Monthly Archives: April 2015

Taking the Bible “Literally”

Plumb LineHave you ever had a conversation with someone who is skeptical about the Bible, and one of the first questions they may ask you is, “Do you take the Bible literally?

Many Christians, upon hearing the question, instinctively go on the defensive and say, “Yes, I do take the Bible literally.” After all, if the Bible is under attack, a believer will want to stand up and say that they take God at His Word. But then you can almost envision the annoyed look on the skeptic’s face when they respond with something like, “Well then, do you hate your family? After all, did not Jesus say that unless you hate your father, mother, wife, children, brothers and sisters, then you can not be a follower of Jesus?” This classic objection from Luke 14:26 often puts the believer back on the defensive again, trying to come up with some way to get around the idea of taking the Bible “literally” without compromising one’s faith.

I can almost see the skeptic stiffen up and say, “Mmmm… I see.. so you don’t really take the Bible literally. So why should I?

When I am asked that first question from a skeptic, I never give a flat response. Instead, I in turn ask a different question, “Well, what do you ‘literally’ mean by ‘literally‘?”
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The Armenian ‘Tragedy,’ and A Plea for the Study of History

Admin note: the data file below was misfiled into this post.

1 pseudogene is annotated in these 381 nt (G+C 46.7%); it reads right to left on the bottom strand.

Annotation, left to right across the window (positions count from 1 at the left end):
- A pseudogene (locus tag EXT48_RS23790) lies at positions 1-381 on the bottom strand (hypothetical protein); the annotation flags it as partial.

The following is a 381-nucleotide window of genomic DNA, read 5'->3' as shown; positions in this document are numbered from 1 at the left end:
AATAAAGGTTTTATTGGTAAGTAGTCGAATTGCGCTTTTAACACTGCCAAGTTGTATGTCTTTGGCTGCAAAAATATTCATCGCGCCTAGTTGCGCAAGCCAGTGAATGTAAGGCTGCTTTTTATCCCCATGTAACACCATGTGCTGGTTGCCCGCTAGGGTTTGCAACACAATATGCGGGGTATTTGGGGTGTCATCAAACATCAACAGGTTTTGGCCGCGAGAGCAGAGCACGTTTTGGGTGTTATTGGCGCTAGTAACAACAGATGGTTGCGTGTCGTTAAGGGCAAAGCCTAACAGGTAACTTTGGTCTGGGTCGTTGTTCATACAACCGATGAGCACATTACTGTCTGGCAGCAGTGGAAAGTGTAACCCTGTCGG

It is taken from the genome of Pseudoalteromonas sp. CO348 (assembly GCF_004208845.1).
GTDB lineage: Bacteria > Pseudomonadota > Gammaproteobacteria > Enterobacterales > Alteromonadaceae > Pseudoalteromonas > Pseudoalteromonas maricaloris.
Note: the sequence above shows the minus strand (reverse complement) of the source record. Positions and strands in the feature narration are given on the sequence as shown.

A conflict of versions of history: Armenians claim that 1.5 million of them were killed in 1915-16 in the former Turkish Ottoman Empire. Turkey has a lower figure of 500,000. (photo credit: AFP/Getty, from the The Independent)

A conflict of versions of history: Armenians claim that 1.5 million of them were killed in 1915-16 in the former Turkish Ottoman Empire. Turkey has a lower figure of 500,000. (photo credit: AFP/Getty, from The Independent)

April 24, 2015 marks the 100th anniversary of the beginning of the Armenian “tragedy” where up to 1.5 millions Armenians in Turkey, most of them Christian, were killed in the shadow of the First World War. I say tragedy because for many in Turkey today, the thought of calling it the Armenian genocide is considered offensive. From that perspective, what happened to those Armenians was non-systematic, a part of the chaos of war. The term genocide is a powerful, loaded word, stirring up controversy in the minds of many.